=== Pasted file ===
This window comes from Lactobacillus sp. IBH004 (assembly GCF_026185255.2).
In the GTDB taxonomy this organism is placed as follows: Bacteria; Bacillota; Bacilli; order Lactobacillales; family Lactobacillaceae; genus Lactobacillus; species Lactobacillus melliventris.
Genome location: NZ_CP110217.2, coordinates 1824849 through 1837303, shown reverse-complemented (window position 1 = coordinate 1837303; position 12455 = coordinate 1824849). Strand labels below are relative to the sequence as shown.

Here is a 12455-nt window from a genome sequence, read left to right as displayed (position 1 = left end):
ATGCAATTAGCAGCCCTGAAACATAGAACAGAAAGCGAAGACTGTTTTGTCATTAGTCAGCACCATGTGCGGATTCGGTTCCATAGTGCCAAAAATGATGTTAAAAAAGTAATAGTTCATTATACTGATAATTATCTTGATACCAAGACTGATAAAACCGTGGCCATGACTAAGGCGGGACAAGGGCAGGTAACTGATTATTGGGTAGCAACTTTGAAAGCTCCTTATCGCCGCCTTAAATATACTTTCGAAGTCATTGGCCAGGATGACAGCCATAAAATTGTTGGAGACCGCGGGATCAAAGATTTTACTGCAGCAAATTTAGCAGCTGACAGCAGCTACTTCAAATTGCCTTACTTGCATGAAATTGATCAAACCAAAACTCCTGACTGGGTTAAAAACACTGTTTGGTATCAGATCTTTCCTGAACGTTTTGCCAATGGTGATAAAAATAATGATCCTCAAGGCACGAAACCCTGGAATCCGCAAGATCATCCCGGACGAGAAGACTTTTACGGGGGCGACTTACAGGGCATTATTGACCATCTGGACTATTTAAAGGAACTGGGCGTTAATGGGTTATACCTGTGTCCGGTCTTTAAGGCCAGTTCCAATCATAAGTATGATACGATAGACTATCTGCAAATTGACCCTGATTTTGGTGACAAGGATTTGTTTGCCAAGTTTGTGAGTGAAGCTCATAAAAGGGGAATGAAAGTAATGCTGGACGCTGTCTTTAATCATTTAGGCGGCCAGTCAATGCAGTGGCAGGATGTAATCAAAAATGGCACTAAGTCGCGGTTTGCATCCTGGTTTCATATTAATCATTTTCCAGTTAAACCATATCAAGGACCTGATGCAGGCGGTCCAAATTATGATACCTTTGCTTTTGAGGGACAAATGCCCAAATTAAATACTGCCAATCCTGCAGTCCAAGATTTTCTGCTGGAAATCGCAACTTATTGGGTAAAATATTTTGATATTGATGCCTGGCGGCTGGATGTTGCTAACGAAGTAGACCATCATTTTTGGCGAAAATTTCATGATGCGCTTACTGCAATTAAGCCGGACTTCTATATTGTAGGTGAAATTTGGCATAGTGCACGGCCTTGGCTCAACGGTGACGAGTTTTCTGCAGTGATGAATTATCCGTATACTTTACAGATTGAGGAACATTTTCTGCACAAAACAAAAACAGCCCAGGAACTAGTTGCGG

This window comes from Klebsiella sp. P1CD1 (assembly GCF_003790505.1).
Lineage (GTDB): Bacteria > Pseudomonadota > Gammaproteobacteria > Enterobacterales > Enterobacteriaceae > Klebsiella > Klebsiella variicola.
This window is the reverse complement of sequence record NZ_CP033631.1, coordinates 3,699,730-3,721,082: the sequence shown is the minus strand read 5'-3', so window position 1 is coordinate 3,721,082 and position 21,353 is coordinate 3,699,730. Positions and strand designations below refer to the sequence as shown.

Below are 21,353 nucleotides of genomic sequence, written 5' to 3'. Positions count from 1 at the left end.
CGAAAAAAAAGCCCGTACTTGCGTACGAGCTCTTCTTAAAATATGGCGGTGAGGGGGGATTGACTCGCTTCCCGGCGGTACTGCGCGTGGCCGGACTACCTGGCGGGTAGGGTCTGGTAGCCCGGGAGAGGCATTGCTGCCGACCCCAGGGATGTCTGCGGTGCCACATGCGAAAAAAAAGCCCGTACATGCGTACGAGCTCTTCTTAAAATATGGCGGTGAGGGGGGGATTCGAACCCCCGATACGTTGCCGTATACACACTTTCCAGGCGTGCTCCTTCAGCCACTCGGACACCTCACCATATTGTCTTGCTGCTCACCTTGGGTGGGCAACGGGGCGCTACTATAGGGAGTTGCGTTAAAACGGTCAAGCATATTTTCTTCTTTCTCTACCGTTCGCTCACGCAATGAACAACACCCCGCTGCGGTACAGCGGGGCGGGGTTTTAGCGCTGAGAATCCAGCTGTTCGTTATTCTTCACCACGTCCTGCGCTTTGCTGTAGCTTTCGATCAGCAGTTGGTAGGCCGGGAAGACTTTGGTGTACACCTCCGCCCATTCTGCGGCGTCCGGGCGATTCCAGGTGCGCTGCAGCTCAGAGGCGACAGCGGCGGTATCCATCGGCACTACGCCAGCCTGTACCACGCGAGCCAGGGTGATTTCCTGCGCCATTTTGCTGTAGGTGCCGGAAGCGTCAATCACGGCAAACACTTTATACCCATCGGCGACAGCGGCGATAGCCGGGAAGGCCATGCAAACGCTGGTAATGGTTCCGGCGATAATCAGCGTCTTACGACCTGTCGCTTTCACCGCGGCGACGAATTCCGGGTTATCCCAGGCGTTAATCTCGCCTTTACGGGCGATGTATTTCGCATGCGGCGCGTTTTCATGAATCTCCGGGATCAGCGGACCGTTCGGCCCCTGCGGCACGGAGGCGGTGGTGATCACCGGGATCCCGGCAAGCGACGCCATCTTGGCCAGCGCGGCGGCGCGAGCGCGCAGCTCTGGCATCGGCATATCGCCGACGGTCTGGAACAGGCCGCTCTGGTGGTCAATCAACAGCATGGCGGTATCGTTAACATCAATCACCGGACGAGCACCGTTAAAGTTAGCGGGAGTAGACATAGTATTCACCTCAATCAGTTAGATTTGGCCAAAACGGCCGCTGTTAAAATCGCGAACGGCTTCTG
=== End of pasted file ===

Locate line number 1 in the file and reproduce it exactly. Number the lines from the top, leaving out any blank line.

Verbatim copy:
This window comes from Lactobacillus sp. IBH004 (assembly GCF_026185255.2).